I always knew I wanted to travel the world. As the child of immigrants who themselves moved multiple times between the U.S. and India, I had a passport before I could walk and growing up, I actually looked forward to the in-flight meals on airplanes (granted, they definitely tasted better back then). In college, I majored in international relations and planned on applying to the State Department as soon as I could– nothing sounded more perfect than living in a new country every three years. And when I graduated, it felt like the pieces were finally coming together when I was awarded a fellowship to live in Turkey for a year. I landed in Turkey optimistic and excited about all the great adventures I planned to have in the coming year.
My year in Turkey was amazing in a lot of ways. But I also underestimated—severely— how hard the transition from college to living abroad would be. I left home for boarding school when I was 15, and had traveled extensively since, so I wasn’t expecting to feel homesick or lonely in the least. But in a matter of months, I went from living a block away from my closest friends to being one of two Americans in an entire city. In a new country, with a significant language barrier and big cultural adjustments, it took all of two days before the homesickness hit hard. Suddenly, I felt the weight of ten months—TEN WHOLE MONTHS—before I could leave.
My loneliness was compounded by the fact that I experienced significant racial discrimination and sexual harassment in my new town. In one instance, a student followed me home from the university I taught at and waited outside my apartment, insisting we go get coffee together. In another, after my sitemate and I demanded Turkish lessons from our university, they paired us with the an overbearing male tutor, who insisted on meeting with us alone and closing the door, so he could take every opportunity to stroke my arm or lean in close under the guise of “explaining” something. When I brought these instances to my university administrator, I was basically told that I was just “misunderstanding” these situations, and I should feel flattered that they wanted to be “friends” with me.
As a brown-skinned woman of Indian origin, my skin color made me the target of racial slurs and insults; including being told that people from my country were considered “dirty,” and having a colleague refer to me as “the black one” to tell me apart from my (white) sitemate. In one instance, assuming I was part of the refugee population in my town, two Turkish policemen detained and threatened to arrest me for not carrying my identification card, until a helpful storekeeper intervened.
I was definitely one of those people who made it seem, via social media, that I was having the best time, all the time. And in a lot of ways, I ticked everything off my bucket list. I got to travel extensively, made it to seven other countries and over thirty cities. I developed the deepest love for borek and midye dolmasi, taught my students how to do the Macarena, and had the once-in-a-lifetime experience of seeing the sun rise from a hot-air balloon over Cappadocia. My Facebook posts and Instagram feed were overflowing with amazing pictures and posts about all the great things I was seeing and doing. But in actuality, I spent a lot of the year feeling miserable and alone. I relied on my friends and boyfriend more and more for emotional support, but often got frustrated that my best source of support generally depended on how functional my internet router felt like being that day.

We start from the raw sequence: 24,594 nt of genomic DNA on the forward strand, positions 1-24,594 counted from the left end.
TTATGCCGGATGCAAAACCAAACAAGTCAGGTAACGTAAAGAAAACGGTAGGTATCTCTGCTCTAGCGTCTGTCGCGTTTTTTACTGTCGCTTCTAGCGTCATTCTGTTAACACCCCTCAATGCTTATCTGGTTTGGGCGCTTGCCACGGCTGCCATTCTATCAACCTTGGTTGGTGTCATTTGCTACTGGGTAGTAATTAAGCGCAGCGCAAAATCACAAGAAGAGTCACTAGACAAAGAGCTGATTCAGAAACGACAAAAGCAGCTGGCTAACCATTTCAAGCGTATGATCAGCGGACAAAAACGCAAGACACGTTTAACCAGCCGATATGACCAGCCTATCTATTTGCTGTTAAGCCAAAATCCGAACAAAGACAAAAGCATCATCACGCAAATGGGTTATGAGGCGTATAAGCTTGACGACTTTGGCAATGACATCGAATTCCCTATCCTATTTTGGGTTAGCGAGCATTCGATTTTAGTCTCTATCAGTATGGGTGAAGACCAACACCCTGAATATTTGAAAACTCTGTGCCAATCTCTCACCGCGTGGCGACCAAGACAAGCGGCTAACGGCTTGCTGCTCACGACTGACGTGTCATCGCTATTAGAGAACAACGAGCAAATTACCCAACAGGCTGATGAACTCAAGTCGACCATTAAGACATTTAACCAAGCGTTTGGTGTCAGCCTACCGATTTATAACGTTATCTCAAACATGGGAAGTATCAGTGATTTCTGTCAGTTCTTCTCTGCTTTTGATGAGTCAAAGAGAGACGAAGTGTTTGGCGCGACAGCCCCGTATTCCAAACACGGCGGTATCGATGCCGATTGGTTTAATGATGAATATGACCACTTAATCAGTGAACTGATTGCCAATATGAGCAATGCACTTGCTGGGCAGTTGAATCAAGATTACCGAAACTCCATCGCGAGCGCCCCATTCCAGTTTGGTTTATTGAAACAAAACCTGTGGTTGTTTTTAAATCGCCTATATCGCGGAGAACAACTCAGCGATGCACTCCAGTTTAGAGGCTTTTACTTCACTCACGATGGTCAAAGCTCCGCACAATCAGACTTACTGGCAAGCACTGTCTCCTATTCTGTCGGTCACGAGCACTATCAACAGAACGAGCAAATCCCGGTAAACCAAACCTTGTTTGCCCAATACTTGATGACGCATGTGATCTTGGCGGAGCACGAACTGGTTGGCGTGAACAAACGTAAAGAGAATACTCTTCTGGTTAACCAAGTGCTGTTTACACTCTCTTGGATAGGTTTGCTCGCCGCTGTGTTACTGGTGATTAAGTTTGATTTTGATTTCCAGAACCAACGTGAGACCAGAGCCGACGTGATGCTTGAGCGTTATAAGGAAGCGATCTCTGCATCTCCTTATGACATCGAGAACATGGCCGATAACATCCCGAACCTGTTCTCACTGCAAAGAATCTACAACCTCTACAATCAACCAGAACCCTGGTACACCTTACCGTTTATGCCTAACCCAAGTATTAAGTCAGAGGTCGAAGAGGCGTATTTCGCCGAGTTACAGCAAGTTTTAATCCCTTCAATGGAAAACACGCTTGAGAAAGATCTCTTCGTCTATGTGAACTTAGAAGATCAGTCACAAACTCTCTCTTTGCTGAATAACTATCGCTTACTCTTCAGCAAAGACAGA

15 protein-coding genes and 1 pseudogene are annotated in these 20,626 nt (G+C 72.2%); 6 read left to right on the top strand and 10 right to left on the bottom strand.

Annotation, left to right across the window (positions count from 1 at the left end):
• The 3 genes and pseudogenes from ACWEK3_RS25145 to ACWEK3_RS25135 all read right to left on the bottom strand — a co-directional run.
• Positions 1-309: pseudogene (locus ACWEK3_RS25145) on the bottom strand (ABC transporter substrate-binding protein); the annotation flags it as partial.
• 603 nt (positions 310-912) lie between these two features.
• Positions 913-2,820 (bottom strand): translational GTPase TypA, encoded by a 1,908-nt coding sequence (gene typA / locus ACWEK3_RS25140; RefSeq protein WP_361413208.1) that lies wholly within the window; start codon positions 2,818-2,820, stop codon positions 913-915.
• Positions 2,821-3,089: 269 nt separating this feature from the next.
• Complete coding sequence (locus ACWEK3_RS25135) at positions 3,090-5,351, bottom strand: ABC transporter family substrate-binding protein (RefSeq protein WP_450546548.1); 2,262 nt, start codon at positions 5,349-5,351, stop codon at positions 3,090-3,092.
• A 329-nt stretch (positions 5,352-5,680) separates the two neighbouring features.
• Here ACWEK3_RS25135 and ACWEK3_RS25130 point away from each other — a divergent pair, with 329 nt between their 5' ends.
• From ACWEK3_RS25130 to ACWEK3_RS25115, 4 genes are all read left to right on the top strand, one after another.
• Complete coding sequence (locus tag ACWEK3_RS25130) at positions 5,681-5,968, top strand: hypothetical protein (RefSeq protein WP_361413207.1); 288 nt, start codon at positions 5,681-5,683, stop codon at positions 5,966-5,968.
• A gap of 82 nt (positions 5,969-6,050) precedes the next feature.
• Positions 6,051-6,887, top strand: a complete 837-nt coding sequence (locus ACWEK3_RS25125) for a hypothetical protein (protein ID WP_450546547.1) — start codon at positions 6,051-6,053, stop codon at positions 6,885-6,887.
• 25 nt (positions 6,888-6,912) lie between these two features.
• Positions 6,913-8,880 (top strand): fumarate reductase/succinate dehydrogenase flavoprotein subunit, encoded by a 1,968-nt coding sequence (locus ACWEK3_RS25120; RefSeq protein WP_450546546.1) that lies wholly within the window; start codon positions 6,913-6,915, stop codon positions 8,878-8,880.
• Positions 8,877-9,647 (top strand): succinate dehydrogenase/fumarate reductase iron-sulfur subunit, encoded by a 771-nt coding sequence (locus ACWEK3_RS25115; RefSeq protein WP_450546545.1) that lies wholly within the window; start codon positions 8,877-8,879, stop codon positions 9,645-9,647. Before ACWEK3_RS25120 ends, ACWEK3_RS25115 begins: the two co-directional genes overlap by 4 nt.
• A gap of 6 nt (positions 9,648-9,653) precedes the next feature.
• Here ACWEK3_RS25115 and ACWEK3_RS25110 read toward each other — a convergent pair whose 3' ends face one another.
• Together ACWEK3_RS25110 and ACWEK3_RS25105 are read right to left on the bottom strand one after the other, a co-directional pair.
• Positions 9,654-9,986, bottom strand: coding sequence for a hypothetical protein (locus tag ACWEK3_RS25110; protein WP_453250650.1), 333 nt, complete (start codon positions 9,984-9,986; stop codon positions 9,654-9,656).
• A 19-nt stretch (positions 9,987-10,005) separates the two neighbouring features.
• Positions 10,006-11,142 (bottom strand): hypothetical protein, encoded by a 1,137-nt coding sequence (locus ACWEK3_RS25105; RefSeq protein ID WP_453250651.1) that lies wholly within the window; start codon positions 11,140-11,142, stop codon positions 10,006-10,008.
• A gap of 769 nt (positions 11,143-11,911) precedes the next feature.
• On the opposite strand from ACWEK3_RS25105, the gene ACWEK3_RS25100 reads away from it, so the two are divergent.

When it came down to deciding next steps, I knew, unequivocally, that I wanted to go back to America. I missed my friends, and Chipotle, and seeing my boyfriend more than once every five months. I ended up finding my dream job in New York City, doing research on things I’m passionate about, and I don’t regret trading in my life as a traveler for a desk job. Currently, I’m getting ready to apply to law school in the fall.
Life as a 20-something professional in New York City has its ups and downs too, but I know that being here, with people I love, in a city I’m learning to call home, is what’s best for me right now. I have every intention of moving abroad again, at some point, and to that end, I’m specifically applying to schools that have strong international law programs and clinical opportunities. But what I’ve learned is that it’s okay to admit that living abroad is hard, that your life isn’t as always as pretty as it looks from your Instagram pictures, and that everyone feels lonely and afraid sometimes. Coming back isn’t a sign of defeat or giving up—it’s just rebalancing your priorities and doing what’s right for you in this moment. And for me, right now, that’s living here, with my friends and loved ones, and setting myself up—financially and professionally—to ensure that traveling and living abroad will be part of my career down the line. Ultimately, what made it easiest to come home was knowing that I can always head out again—the world doesn’t magically seal itself off once you leave your 20s.
I’m grateful for the experiences and opportunities a year of travel gave me, and I wouldn’t trade those for anything. But at the same time, it’s good—so good—to finally be home.
Meghan is a national security researcher and occasional photographer in NYC. You can find her on Instagram.
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